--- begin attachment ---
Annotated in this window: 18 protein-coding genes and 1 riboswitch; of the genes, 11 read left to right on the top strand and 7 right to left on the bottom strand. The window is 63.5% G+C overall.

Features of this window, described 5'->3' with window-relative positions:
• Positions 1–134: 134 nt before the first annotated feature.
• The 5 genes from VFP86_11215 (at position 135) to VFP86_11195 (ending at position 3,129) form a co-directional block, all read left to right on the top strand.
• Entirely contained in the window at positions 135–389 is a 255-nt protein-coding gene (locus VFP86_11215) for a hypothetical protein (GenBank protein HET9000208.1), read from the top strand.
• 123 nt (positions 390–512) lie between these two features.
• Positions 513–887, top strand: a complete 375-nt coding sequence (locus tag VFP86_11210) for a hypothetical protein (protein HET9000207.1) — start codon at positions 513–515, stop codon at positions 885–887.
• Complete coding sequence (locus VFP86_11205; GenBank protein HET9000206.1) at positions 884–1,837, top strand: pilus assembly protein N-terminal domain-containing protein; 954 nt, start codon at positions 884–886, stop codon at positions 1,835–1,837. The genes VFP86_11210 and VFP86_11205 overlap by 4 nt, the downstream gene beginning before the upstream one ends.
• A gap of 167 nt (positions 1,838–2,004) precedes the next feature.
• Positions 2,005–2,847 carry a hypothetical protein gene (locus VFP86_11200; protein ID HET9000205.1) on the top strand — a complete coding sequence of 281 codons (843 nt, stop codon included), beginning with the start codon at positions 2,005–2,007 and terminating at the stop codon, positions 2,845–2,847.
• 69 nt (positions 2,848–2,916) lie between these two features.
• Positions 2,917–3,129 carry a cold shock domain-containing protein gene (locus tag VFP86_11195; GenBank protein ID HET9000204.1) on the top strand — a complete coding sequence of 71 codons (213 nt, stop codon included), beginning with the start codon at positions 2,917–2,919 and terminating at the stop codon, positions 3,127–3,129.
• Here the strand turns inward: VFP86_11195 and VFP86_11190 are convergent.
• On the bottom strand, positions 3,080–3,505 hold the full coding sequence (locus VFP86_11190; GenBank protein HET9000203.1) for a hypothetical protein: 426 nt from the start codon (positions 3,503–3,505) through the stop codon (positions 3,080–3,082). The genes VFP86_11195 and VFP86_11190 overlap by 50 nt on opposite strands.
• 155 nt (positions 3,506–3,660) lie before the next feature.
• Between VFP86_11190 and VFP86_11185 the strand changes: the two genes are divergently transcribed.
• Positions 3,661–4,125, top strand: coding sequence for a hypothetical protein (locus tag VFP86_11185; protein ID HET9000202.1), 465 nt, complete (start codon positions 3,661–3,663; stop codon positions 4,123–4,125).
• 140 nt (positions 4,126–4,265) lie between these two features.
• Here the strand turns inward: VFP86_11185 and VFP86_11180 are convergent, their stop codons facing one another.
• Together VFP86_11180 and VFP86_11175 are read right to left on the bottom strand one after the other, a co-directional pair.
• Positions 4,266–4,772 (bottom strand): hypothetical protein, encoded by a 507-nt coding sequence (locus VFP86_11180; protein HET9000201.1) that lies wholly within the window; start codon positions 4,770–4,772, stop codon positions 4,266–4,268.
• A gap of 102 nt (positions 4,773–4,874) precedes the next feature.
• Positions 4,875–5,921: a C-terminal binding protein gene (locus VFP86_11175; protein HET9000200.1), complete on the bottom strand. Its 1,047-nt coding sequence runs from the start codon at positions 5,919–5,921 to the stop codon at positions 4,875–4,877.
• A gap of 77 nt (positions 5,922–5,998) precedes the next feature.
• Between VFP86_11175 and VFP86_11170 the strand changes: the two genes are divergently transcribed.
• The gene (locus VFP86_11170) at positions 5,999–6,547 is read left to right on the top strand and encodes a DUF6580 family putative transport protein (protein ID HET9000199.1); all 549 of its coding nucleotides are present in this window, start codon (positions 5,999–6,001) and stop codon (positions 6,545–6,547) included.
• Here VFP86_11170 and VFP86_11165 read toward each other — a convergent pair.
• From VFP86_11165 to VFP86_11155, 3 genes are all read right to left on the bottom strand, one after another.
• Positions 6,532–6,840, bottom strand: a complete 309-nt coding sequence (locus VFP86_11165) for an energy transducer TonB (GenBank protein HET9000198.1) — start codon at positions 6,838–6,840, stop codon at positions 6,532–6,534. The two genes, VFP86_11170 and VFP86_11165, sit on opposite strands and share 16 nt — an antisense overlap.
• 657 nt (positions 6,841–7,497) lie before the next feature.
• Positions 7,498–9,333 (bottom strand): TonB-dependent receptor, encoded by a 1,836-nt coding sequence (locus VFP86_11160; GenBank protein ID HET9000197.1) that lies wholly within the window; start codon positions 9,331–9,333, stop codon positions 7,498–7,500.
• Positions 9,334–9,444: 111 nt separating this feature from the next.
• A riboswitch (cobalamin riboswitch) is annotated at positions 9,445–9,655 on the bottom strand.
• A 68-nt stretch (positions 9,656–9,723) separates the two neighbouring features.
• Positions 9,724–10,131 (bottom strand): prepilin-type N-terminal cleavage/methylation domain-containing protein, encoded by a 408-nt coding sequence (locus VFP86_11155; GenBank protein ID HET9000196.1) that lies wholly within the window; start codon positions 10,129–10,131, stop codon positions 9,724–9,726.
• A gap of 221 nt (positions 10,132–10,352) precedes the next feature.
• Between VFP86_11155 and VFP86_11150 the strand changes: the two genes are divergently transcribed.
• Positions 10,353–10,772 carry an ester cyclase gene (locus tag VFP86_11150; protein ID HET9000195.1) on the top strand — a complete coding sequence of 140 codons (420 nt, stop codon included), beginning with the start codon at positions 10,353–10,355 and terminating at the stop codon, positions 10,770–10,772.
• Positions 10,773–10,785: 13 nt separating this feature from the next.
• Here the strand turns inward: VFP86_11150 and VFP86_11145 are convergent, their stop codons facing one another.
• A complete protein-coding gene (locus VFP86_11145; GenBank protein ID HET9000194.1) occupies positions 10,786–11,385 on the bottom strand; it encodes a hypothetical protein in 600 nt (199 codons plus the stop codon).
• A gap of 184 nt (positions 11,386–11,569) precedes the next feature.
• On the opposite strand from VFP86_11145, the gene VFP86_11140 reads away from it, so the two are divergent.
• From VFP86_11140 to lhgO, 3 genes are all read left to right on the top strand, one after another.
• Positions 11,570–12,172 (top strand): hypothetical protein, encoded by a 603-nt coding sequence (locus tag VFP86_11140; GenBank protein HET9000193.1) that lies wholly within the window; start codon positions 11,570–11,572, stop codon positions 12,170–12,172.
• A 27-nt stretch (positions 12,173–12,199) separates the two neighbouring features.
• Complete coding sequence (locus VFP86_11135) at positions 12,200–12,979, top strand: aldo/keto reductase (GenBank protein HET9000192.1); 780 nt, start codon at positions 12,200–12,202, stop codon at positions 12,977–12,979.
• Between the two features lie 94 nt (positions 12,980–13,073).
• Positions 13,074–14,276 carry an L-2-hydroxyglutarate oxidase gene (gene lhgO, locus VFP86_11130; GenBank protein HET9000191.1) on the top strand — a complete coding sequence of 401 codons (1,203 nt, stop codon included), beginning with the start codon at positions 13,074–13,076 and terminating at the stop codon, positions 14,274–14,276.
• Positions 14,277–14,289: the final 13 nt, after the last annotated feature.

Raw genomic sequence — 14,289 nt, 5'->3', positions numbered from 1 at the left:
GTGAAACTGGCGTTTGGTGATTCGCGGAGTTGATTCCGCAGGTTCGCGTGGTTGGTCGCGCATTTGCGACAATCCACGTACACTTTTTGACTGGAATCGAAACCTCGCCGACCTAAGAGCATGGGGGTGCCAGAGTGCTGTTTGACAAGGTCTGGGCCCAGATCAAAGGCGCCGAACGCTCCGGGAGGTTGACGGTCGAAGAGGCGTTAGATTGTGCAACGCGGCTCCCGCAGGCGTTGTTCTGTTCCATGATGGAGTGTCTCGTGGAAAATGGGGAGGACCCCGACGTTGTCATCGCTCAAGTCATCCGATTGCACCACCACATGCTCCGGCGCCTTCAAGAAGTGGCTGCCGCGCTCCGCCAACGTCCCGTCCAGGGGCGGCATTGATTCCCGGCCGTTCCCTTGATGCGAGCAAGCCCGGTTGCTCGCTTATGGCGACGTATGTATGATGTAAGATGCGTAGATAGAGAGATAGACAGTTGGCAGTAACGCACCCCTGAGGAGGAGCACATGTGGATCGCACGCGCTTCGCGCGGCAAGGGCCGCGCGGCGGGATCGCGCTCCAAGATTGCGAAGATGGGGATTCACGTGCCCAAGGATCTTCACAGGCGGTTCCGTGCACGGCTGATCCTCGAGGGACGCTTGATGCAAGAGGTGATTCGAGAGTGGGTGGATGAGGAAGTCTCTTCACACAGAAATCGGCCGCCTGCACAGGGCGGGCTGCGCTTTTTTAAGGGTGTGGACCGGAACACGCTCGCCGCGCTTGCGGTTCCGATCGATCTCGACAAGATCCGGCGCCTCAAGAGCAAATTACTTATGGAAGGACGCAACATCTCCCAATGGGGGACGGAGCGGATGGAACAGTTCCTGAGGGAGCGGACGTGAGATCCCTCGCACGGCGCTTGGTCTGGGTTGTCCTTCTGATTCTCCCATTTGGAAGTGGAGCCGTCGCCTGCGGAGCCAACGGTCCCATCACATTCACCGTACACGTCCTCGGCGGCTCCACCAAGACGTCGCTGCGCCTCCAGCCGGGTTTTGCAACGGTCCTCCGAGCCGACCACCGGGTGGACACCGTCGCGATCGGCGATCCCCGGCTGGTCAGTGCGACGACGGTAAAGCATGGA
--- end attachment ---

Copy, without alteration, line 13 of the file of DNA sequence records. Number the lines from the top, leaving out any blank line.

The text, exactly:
• Here the strand turns inward: VFP86_11195 and VFP86_11190 are convergent.